Global warming is well-known for its effect on the climate. But it also poses a threat to the world's ecosystems. University of Toronto researcher Benjamin Gilbert wants to know more about that process.
Gilbert, an assistant professor in the Department of Ecology and Evolutionary Biology, examines the factors that enable species to co-exist in certain regions. "This has great importance in the context of climate change, acid rain and the arrival of invasive species," he says. "We're trying to get a handle on how things work and what is happening."
To understand biodiversity, however, one must go to diverse areas. That's because the mechanisms that drive one ecosystem can either be one-of-a-kind or can offer important lessons about other ecological communities. So Gilbert has travelled from northern boreal regions to the southern tropics, studying organisms as varied as tree seedlings and mosquito larvae. He has looked at environmental adaptation, the interaction of species and the spatial processes that promote or reduce diversity.
Studying complex ecosystems, though, requires sophisticated data management and processing technologies. And for that reason, computing plays a critical role in Gilbert's research. In fact, without the aid of statistical models, he could very well spend all his time sorting data.
For example, in an ongoing project involving Jonathan Levine of the University of California, Santa Barbara, Gilbert is quantifying the effect of invasive grasses on native annual plants. Following a biological invasion, native species often experience reduced numbers and are forced to take refuge in small, sub-optimal areas. Using models and simulations, the researchers are generating estimates about whether these environmental changes will eventually lead to the extinction of native flora and, if so, how long it may take.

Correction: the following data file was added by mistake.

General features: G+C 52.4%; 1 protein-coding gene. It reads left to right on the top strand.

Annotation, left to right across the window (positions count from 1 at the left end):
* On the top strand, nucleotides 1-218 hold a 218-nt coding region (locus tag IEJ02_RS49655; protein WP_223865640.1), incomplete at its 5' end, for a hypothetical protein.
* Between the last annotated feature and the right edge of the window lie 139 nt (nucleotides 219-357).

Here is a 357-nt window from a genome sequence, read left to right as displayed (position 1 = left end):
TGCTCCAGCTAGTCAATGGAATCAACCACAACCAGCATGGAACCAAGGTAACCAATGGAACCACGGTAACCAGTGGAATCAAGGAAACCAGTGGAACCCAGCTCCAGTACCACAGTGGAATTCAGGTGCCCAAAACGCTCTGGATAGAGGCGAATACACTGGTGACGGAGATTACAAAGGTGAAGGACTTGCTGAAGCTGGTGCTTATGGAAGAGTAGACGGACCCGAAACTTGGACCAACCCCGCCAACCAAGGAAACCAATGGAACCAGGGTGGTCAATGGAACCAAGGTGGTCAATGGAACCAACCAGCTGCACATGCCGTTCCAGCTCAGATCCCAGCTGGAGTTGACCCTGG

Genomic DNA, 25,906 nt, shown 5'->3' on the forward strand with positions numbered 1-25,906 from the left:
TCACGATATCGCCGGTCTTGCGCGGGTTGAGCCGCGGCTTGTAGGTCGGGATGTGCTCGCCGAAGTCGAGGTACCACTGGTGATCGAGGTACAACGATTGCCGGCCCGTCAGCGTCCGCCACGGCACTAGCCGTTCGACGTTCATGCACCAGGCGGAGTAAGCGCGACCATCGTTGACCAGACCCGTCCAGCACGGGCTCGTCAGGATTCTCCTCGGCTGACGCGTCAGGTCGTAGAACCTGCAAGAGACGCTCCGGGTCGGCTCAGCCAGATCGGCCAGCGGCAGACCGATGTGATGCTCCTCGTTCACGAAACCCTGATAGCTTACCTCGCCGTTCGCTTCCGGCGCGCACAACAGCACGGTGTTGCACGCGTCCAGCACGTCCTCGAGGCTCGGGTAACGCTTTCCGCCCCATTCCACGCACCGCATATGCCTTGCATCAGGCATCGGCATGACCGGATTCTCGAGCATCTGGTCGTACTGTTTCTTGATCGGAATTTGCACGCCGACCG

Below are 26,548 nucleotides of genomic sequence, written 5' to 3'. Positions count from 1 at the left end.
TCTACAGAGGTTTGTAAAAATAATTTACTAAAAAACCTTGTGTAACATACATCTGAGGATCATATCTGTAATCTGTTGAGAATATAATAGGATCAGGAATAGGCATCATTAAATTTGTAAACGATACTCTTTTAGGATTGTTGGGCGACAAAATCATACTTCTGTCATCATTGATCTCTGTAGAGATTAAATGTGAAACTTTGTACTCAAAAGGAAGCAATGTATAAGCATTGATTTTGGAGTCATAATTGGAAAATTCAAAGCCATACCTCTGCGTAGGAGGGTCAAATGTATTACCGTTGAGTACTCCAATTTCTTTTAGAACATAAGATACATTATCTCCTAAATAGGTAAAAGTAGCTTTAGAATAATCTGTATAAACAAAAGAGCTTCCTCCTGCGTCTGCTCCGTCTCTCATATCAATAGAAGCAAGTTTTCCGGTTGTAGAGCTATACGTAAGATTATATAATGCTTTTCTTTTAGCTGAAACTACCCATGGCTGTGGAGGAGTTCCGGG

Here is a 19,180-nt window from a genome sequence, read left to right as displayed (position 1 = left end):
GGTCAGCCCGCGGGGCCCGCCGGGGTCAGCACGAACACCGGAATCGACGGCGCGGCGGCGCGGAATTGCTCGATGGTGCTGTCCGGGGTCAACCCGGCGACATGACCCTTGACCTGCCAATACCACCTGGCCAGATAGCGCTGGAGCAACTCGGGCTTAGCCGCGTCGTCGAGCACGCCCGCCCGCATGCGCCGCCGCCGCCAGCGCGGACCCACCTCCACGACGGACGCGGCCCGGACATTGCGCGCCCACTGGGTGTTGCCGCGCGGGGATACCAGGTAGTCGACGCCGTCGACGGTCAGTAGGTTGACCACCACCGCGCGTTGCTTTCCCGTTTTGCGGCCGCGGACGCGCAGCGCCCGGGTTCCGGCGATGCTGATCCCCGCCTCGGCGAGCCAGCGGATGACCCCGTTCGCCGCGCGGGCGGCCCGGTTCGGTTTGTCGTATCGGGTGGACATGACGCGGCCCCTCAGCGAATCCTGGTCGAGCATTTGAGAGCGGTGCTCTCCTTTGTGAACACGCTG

In some research projects, Gilbert is then able to compare the computer's forecasts to actual data as a means of determining if the models are accurate. But that's not always possible, especially when the simulations suggest that a species will become extinct in 600 to 800 years.
"Without any way to test or verify that information in the short term, you have to take it with a grain of salt," Gilbert says. "But it does provide insight into what species we should be keeping an eye on, and gives us a testable hypothesis for the future."
Is there hope for native species? Gilbert believes so. To that end, he would like his work to lead to more careful monitoring of species at risk of extinction. And, as a result of the increased scrutiny, governments may be prompted to take action. That could mean applying herbicides to invasive species or creating tree corridors to connect the fragmented, vulnerable forests that are left behind by fires, logging and agriculture.
"There are many ideas about how we can protect native species by reducing invaders or supporting fragile ecosystems. But without computer models, we have no way of predicting how well these interventions should work. We are beginning to use these models to make testable predictions—this will allow us to better apply the scientific method to conservation."
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